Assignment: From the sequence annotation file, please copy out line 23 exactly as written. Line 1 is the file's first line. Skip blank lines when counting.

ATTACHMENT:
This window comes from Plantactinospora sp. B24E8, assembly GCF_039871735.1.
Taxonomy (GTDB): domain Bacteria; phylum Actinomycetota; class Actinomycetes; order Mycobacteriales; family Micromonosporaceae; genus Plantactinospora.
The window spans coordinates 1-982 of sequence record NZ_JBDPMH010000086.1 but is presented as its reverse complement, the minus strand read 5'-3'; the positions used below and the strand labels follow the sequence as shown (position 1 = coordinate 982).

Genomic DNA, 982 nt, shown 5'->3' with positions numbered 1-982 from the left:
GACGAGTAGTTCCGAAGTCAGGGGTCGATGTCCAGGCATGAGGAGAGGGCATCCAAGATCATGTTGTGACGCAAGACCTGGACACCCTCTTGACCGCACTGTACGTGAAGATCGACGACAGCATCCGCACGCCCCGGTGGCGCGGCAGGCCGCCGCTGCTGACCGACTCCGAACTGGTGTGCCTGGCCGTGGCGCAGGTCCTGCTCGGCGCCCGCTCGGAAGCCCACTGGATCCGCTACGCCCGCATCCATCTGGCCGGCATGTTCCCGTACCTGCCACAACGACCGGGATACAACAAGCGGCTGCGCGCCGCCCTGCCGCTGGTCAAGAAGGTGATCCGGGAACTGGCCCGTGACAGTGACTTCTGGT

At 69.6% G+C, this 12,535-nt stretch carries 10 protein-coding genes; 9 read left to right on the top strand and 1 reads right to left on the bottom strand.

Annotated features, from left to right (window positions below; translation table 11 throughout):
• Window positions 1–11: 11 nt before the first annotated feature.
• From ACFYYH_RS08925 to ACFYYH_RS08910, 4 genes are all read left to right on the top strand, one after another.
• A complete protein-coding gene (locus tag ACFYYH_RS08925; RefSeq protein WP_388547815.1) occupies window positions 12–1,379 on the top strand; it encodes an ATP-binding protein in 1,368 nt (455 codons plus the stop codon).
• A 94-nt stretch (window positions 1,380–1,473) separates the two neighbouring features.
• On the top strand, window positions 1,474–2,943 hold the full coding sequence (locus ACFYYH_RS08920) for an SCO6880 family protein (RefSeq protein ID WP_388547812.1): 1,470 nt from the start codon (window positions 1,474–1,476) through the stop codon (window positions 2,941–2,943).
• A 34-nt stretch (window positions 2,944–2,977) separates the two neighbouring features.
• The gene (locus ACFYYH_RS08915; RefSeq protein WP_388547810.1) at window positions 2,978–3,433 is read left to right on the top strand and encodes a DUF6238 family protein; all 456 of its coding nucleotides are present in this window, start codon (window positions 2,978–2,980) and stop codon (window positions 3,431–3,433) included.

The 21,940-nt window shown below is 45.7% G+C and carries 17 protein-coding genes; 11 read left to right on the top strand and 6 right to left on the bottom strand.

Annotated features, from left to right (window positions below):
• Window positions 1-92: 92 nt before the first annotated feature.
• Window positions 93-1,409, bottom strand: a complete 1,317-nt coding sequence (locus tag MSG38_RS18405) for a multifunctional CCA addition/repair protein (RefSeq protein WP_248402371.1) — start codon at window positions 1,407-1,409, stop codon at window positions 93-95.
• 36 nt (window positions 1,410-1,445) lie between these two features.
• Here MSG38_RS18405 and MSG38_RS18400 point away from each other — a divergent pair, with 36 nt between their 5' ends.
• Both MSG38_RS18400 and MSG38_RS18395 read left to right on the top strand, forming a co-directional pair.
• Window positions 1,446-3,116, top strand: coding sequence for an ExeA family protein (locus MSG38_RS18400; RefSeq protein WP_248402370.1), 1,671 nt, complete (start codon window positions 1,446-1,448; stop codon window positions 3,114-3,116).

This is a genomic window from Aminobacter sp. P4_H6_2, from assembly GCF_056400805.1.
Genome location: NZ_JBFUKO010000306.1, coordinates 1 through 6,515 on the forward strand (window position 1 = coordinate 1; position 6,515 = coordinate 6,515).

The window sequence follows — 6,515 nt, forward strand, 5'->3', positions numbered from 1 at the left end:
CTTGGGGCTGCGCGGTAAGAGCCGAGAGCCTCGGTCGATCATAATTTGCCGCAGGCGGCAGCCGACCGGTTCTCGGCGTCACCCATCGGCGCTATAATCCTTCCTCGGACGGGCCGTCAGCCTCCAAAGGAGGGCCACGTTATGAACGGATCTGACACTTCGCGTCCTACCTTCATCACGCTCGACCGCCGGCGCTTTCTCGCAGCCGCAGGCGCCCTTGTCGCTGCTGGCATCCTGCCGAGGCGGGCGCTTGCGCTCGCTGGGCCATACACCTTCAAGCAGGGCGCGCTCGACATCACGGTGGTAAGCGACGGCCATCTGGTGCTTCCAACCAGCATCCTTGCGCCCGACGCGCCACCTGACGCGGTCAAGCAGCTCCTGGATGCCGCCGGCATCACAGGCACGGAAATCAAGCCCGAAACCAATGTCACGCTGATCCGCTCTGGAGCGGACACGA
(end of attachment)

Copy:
This is a genomic window from Aminobacter sp. P4_H6_2, from assembly GCF_056400805.1.